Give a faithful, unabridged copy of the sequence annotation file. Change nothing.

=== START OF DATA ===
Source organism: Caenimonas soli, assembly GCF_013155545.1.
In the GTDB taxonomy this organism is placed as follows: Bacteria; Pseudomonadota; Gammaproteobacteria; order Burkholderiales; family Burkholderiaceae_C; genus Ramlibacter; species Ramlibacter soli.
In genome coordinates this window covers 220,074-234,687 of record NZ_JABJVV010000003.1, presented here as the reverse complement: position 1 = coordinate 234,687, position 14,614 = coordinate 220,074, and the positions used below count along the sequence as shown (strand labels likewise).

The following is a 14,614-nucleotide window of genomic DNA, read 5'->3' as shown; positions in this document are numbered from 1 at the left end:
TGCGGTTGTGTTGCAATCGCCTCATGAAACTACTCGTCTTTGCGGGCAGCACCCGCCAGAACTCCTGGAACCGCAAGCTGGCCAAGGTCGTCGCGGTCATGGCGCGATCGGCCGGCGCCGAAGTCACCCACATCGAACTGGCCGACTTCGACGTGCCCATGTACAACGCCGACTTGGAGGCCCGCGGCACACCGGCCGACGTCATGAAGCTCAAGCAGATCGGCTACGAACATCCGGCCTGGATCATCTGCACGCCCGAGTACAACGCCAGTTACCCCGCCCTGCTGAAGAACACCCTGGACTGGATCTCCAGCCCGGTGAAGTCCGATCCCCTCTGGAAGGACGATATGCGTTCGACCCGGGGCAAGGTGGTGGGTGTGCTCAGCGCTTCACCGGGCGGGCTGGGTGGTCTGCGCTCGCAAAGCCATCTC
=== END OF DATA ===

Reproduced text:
Source organism: Caenimonas soli, assembly GCF_013155545.1.
In the GTDB taxonomy this organism is placed as follows: Bacteria; Pseudomonadota; Gammaproteobacteria; order Burkholderiales; family Burkholderiaceae_C; genus Ramlibacter; species Ramlibacter soli.
In genome coordinates this window covers 220,074-234,687 of record NZ_JABJVV010000003.1, presented here as the reverse complement: position 1 = coordinate 234,687, position 14,614 = coordinate 220,074, and the positions used below count along the sequence as shown (strand labels likewise).

The following is a 14,614-nucleotide window of genomic DNA, read 5'->3' as shown; positions in this document are numbered from 1 at the left end:
TGCGGTTGTGTTGCAATCGCCTCATGAAACTACTCGTCTTTGCGGGCAGCACCCGCCAGAACTCCTGGAACCGCAAGCTGGCCAAGGTCGTCGCGGTCATGGCGCGATCGGCCGGCGCCGAAGTCACCCACATCGAACTGGCCGACTTCGACGTGCCCATGTACAACGCCGACTTGGAGGCCCGCGGCACACCGGCCGACGTCATGAAGCTCAAGCAGATCGGCTACGAACATCCGGCCTGGATCATCTGCACGCCCGAGTACAACGCCAGTTACCCCGCCCTGCTGAAGAACACCCTGGACTGGATCTCCAGCCCGGTGAAGTCCGATCCCCTCTGGAAGGACGATATGCGTTCGACCCGGGGCAAGGTGGTGGGTGTGCTCAGCGCTTCACCGGGCGGGCTGGGTGGTCTGCGCTCGCAAAGCCATCTC